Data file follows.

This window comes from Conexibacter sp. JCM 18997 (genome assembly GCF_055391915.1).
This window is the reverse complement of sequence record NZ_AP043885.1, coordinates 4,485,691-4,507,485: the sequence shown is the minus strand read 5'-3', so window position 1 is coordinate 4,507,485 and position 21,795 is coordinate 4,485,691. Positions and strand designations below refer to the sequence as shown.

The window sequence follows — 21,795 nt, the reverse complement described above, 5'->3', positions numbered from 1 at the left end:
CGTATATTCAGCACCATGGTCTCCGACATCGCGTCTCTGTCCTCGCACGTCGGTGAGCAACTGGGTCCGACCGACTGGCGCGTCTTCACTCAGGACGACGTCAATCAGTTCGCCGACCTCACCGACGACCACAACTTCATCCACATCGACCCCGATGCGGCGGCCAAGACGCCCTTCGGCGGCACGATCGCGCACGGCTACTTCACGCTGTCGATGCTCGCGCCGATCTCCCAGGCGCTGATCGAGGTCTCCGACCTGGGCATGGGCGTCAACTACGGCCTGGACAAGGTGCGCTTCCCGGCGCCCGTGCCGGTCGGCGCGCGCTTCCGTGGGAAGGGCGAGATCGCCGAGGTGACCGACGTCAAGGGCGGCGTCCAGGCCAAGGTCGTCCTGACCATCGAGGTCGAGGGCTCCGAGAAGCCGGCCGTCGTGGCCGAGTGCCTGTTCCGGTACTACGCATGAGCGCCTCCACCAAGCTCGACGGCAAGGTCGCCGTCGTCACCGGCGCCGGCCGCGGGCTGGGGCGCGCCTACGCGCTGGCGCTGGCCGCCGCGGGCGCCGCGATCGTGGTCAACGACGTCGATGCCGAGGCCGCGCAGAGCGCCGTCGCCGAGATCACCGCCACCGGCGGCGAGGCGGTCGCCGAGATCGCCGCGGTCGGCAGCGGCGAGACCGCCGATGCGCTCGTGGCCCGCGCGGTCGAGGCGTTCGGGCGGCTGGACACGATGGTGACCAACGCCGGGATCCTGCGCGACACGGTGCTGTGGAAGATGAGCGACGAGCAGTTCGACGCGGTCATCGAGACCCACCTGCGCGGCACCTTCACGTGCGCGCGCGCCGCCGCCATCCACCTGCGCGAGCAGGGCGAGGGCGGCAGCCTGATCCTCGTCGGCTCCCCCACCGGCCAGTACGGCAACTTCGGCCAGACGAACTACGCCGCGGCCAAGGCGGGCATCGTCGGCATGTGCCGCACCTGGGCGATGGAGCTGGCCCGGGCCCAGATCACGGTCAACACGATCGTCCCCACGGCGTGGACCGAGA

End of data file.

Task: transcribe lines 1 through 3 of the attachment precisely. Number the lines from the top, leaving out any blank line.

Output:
This window comes from Conexibacter sp. JCM 18997 (genome assembly GCF_055391915.1).
This window is the reverse complement of sequence record NZ_AP043885.1, coordinates 4,485,691-4,507,485: the sequence shown is the minus strand read 5'-3', so window position 1 is coordinate 4,507,485 and position 21,795 is coordinate 4,485,691. Positions and strand designations below refer to the sequence as shown.

The window sequence follows — 21,795 nt, the reverse complement described above, 5'->3', positions numbered from 1 at the left end: